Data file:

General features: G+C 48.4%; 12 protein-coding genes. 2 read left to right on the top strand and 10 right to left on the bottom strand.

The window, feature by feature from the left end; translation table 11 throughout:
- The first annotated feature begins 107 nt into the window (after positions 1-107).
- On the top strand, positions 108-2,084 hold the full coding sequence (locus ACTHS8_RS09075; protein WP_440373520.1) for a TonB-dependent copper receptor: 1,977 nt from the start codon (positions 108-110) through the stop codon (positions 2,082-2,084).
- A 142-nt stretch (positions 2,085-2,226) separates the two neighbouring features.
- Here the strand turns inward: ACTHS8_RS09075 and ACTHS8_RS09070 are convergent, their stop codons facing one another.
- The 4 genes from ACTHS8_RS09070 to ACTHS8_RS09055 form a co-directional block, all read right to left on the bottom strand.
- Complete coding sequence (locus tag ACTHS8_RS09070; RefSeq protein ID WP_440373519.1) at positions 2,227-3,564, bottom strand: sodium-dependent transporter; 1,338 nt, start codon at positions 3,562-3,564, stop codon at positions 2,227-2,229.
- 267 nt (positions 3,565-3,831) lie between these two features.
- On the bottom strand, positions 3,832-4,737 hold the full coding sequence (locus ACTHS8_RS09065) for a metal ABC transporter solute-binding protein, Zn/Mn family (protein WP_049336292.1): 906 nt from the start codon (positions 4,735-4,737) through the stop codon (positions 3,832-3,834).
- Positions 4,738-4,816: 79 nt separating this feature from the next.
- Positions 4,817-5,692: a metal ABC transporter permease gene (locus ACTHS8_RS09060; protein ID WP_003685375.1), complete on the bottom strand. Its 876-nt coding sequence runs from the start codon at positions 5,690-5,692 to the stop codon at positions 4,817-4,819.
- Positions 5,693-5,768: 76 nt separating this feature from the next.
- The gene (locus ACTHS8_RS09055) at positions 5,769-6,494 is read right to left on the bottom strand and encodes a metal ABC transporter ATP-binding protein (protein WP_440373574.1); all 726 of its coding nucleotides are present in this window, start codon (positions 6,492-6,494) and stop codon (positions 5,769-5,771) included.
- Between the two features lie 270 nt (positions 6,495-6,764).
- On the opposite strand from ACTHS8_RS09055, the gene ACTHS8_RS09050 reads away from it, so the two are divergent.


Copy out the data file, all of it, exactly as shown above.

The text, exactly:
General features: G+C 48.4%; 12 protein-coding genes. 2 read left to right on the top strand and 10 right to left on the bottom strand.

The window, feature by feature from the left end; translation table 11 throughout:
- The first annotated feature begins 107 nt into the window (after positions 1-107).
- On the top strand, positions 108-2,084 hold the full coding sequence (locus ACTHS8_RS09075; protein WP_440373520.1) for a TonB-dependent copper receptor: 1,977 nt from the start codon (positions 108-110) through the stop codon (positions 2,082-2,084).
- A 142-nt stretch (positions 2,085-2,226) separates the two neighbouring features.
- Here the strand turns inward: ACTHS8_RS09075 and ACTHS8_RS09070 are convergent, their stop codons facing one another.
- The 4 genes from ACTHS8_RS09070 to ACTHS8_RS09055 form a co-directional block, all read right to left on the bottom strand.
- Complete coding sequence (locus tag ACTHS8_RS09070; RefSeq protein ID WP_440373519.1) at positions 2,227-3,564, bottom strand: sodium-dependent transporter; 1,338 nt, start codon at positions 3,562-3,564, stop codon at positions 2,227-2,229.
- 267 nt (positions 3,565-3,831) lie between these two features.
- On the bottom strand, positions 3,832-4,737 hold the full coding sequence (locus ACTHS8_RS09065) for a metal ABC transporter solute-binding protein, Zn/Mn family (protein WP_049336292.1): 906 nt from the start codon (positions 4,735-4,737) through the stop codon (positions 3,832-3,834).
- Positions 4,738-4,816: 79 nt separating this feature from the next.
- Positions 4,817-5,692: a metal ABC transporter permease gene (locus ACTHS8_RS09060; protein ID WP_003685375.1), complete on the bottom strand. Its 876-nt coding sequence runs from the start codon at positions 5,690-5,692 to the stop codon at positions 4,817-4,819.
- Positions 5,693-5,768: 76 nt separating this feature from the next.
- The gene (locus ACTHS8_RS09055) at positions 5,769-6,494 is read right to left on the bottom strand and encodes a metal ABC transporter ATP-binding protein (protein WP_440373574.1); all 726 of its coding nucleotides are present in this window, start codon (positions 6,492-6,494) and stop codon (positions 5,769-5,771) included.
- Between the two features lie 270 nt (positions 6,495-6,764).
- On the opposite strand from ACTHS8_RS09055, the gene ACTHS8_RS09050 reads away from it, so the two are divergent.